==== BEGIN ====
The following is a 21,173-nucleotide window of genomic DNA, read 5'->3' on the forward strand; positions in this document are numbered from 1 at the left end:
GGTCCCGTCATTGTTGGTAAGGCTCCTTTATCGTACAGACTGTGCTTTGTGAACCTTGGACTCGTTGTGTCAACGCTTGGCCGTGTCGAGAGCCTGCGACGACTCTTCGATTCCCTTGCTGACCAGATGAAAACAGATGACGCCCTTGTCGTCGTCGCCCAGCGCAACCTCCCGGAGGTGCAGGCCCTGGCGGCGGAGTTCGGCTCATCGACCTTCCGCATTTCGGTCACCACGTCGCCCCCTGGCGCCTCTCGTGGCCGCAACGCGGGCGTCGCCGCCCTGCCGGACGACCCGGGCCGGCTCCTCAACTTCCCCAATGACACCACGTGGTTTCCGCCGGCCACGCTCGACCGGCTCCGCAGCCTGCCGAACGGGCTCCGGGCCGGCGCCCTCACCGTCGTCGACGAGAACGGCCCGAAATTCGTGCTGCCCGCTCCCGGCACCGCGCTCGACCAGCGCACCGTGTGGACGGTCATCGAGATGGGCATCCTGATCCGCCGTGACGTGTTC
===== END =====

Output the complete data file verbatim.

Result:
The following is a 21,173-nucleotide window of genomic DNA, read 5'->3' on the forward strand; positions in this document are numbered from 1 at the left end:
GGTCCCGTCATTGTTGGTAAGGCTCCTTTATCGTACAGACTGTGCTTTGTGAACCTTGGACTCGTTGTGTCAACGCTTGGCCGTGTCGAGAGCCTGCGACGACTCTTCGATTCCCTTGCTGACCAGATGAAAACAGATGACGCCCTTGTCGTCGTCGCCCAGCGCAACCTCCCGGAGGTGCAGGCCCTGGCGGCGGAGTTCGGCTCATCGACCTTCCGCATTTCGGTCACCACGTCGCCCCCTGGCGCCTCTCGTGGCCGCAACGCGGGCGTCGCCGCCCTGCCGGACGACCCGGGCCGGCTCCTCAACTTCCCCAATGACACCACGTGGTTTCCGCCGGCCACGCTCGACCGGCTCCGCAGCCTGCCGAACGGGCTCCGGGCCGGCGCCCTCACCGTCGTCGACGAGAACGGCCCGAAATTCGTGCTGCCCGCTCCCGGCACCGCGCTCGACCAGCGCACCGTGTGGACGGTCATCGAGATGGGCATCCTGATCCGCCGTGACGTGTTC